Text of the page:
6 See also, e.g., Galvan v. Press, 347 U.S. 522, 530 (1954) (reaffirming the broad power of Congress over immigration, but observing that “[i]n the enforcement of these policies, the Executive Branch of the Government must respect the procedural safeguards of due process”); Yamataya v. Fisher, 189 U.S. 86, 100-01 (1903) (reaffirming, in the context of adjudicating a constitutional challenge to an immigration policy, that “this court has never held, nor must we now be understood as holding, that administrative officers, when executing the provisions of a statute involving the liberty of persons, may disregard the fundamental principles that inhere in ‘due process of law’ as understood at the time of the adoption of the Constitution”); Chae Chan Ping v. United States, 130 U.S. 581, 604 (1889) (“The powers to declare war, make treaties… and admit subjects of other nations to citizenship, are all sovereign powers, restricted in their exercise only by the constitution itself and considerations of public policy and justice which control, more or less, the conduct of all civilized nations.”)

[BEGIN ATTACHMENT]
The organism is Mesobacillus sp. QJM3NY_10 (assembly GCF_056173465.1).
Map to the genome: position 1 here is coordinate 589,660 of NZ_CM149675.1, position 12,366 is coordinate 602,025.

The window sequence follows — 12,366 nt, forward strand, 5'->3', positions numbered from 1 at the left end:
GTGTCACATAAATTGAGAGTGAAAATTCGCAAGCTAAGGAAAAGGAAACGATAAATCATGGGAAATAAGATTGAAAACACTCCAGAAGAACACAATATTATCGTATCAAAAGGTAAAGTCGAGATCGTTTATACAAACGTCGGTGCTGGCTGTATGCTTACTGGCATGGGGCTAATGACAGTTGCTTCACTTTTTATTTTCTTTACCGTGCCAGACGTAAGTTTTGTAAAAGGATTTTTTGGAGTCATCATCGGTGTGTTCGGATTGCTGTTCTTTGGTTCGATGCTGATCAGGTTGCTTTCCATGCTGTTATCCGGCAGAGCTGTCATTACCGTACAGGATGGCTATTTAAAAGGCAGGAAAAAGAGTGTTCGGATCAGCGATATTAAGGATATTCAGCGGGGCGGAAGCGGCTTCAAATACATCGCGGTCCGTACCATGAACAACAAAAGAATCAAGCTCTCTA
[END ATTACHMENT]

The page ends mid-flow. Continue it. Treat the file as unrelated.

Washington v. Trump, No. 17–35105 (9th Cir. 09 Feb 2017) (per curiam), slip op. at 13–15 (emphasis in original) (PDF).
The panel's citations to Boumediene and Hamdi — one of the notorious Detainee Trilogy cases in which reviewability was pretty firmly established — are telling. So, too, are the citations to Quirin, to Milligan, to Aptheker, and to Endo — all four of which make appearances in one or both of the basic constitutional law course taken by every law student and the slightly-more-advanced federal courts course taken by law students with any aspiration to litigate in federal court. (One might speculate that this panel is subtly setting things up so that the Supreme Court can finally get around to overturning Korematsu v. US, 323 U.S. 214 (1944), a "self-inflicted wound.") All that would have been really necessary to complete the humiliation of the unprepared Department of Justice advocates would have been a citation to that two-century-old chestnut Marbury v. Madison, 5 U.S. 137 (1803)… or, perhaps, to the Seventh Circuit's recent excoriation of then-Governor Pence.
And it gets better once the panel actually reaches the merits.
The Government has pointed to no evidence that any alien from any of the countries named in the Order has perpetrated a terrorist attack in the United States. Rather than present evidence to explain the need for the Executive Order, the Government has taken the position that we must not review its decision at all. We disagree, as explained above.
Washington v. Trump, slip op. at 26–27 (footnotes omitted).
Another bad day at the office, Mr. Drumpf. See you in court.